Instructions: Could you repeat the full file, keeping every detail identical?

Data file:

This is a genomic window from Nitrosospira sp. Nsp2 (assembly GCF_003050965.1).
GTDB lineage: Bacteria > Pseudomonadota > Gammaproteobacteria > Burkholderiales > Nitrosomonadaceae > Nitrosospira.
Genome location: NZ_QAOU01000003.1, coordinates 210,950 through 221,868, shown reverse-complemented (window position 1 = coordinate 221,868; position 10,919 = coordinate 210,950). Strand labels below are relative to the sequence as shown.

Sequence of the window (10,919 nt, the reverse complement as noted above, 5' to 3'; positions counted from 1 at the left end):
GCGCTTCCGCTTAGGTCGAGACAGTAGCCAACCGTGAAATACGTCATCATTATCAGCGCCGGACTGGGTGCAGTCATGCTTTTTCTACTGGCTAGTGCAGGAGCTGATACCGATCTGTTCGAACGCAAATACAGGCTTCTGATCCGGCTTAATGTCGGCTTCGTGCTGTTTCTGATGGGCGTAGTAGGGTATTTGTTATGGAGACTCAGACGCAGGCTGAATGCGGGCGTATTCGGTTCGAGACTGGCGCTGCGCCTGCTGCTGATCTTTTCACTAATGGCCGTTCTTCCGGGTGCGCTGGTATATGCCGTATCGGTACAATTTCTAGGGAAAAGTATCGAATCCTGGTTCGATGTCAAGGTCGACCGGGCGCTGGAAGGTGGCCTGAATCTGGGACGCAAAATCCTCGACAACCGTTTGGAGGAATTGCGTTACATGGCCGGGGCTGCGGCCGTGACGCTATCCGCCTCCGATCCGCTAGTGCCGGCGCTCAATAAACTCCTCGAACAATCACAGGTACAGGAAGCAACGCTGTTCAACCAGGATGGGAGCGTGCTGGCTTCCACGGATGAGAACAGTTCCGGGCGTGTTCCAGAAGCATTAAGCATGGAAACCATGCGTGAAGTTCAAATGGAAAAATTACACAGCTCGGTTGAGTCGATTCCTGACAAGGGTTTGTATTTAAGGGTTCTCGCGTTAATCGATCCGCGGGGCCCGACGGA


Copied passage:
This is a genomic window from Nitrosospira sp. Nsp2 (assembly GCF_003050965.1).
GTDB lineage: Bacteria > Pseudomonadota > Gammaproteobacteria > Burkholderiales > Nitrosomonadaceae > Nitrosospira.
Genome location: NZ_QAOU01000003.1, coordinates 210,950 through 221,868, shown reverse-complemented (window position 1 = coordinate 221,868; position 10,919 = coordinate 210,950). Strand labels below are relative to the sequence as shown.

Sequence of the window (10,919 nt, the reverse complement as noted above, 5' to 3'; positions counted from 1 at the left end):
GCGCTTCCGCTTAGGTCGAGACAGTAGCCAACCGTGAAATACGTCATCATTATCAGCGCCGGACTGGGTGCAGTCATGCTTTTTCTACTGGCTAGTGCAGGAGCTGATACCGATCTGTTCGAACGCAAATACAGGCTTCTGATCCGGCTTAATGTCGGCTTCGTGCTGTTTCTGATGGGCGTAGTAGGGTATTTGTTATGGAGACTCAGACGCAGGCTGAATGCGGGCGTATTCGGTTCGAGACTGGCGCTGCGCCTGCTGCTGATCTTTTCACTAATGGCCGTTCTTCCGGGTGCGCTGGTATATGCCGTATCGGTACAATTTCTAGGGAAAAGTATCGAATCCTGGTTCGATGTCAAGGTCGACCGGGCGCTGGAAGGTGGCCTGAATCTGGGACGCAAAATCCTCGACAACCGTTTGGAGGAATTGCGTTACATGGCCGGGGCTGCGGCCGTGACGCTATCCGCCTCCGATCCGCTAGTGCCGGCGCTCAATAAACTCCTCGAACAATCACAGGTACAGGAAGCAACGCTGTTCAACCAGGATGGGAGCGTGCTGGCTTCCACGGATGAGAACAGTTCCGGGCGTGTTCCAGAAGCATTAAGCATGGAAACCATGCGTGAAGTTCAAATGGAAAAATTACACAGCTCGGTTGAGTCGATTCCTGACAAGGGTTTGTATTTAAGGGTTCTCGCGTTAATCGATCCGCGGGGCCCGACGGA